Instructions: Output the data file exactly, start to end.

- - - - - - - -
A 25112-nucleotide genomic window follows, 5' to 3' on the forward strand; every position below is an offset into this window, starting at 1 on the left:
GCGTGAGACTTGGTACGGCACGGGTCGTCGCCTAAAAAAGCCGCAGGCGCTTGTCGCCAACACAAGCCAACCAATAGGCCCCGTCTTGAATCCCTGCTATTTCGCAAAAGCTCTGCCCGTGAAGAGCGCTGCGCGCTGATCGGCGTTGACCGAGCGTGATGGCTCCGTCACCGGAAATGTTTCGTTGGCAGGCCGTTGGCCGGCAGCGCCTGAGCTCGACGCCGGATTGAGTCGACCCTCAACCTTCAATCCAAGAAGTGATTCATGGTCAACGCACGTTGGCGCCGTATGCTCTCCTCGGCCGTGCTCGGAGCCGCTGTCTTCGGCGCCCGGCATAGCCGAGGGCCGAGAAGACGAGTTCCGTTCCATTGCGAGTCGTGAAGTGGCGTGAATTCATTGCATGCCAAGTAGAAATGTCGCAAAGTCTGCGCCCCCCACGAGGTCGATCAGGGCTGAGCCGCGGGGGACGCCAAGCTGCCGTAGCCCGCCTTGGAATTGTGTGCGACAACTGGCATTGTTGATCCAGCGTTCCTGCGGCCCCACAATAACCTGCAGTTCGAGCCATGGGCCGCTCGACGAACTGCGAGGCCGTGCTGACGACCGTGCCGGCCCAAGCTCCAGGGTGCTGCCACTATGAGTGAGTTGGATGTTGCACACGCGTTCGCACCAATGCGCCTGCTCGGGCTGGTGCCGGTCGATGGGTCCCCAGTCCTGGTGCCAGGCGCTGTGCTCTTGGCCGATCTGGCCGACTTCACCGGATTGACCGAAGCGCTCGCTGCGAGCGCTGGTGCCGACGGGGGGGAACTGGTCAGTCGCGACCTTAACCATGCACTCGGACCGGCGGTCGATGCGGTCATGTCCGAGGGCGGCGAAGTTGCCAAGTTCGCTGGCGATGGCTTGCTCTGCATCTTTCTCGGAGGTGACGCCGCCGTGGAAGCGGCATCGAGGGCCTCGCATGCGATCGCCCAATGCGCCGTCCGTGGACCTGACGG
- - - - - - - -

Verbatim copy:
A 25112-nucleotide genomic window follows, 5' to 3' on the forward strand; every position below is an offset into this window, starting at 1 on the left:
GCGTGAGACTTGGTACGGCACGGGTCGTCGCCTAAAAAAGCCGCAGGCGCTTGTCGCCAACACAAGCCAACCAATAGGCCCCGTCTTGAATCCCTGCTATTTCGCAAAAGCTCTGCCCGTGAAGAGCGCTGCGCGCTGATCGGCGTTGACCGAGCGTGATGGCTCCGTCACCGGAAATGTTTCGTTGGCAGGCCGTTGGCCGGCAGCGCCTGAGCTCGACGCCGGATTGAGTCGACCCTCAACCTTCAATCCAAGAAGTGATTCATGGTCAACGCACGTTGGCGCCGTATGCTCTCCTCGGCCGTGCTCGGAGCCGCTGTCTTCGGCGCCCGGCATAGCCGAGGGCCGAGAAGACGAGTTCCGTTCCATTGCGAGTCGTGAAGTGGCGTGAATTCATTGCATGCCAAGTAGAAATGTCGCAAAGTCTGCGCCCCCCACGAGGTCGATCAGGGCTGAGCCGCGGGGGACGCCAAGCTGCCGTAGCCCGCCTTGGAATTGTGTGCGACAACTGGCATTGTTGATCCAGCGTTCCTGCGGCCCCACAATAACCTGCAGTTCGAGCCATGGGCCGCTCGACGAACTGCGAGGCCGTGCTGACGACCGTGCCGGCCCAAGCTCCAGGGTGCTGCCACTATGAGTGAGTTGGATGTTGCACACGCGTTCGCACCAATGCGCCTGCTCGGGCTGGTGCCGGTCGATGGGTCCCCAGTCCTGGTGCCAGGCGCTGTGCTCTTGGCCGATCTGGCCGACTTCACCGGATTGACCGAAGCGCTCGCTGCGAGCGCTGGTGCCGACGGGGGGGAACTGGTCAGTCGCGACCTTAACCATGCACTCGGACCGGCGGTCGATGCGGTCATGTCCGAGGGCGGCGAAGTTGCCAAGTTCGCTGGCGATGGCTTGCTCTGCATCTTTCTCGGAGGTGACGCCGCCGTGGAAGCGGCATCGAGGGCCTCGCATGCGATCGCCCAATGCGCCGTCCGTGGACCTGACGG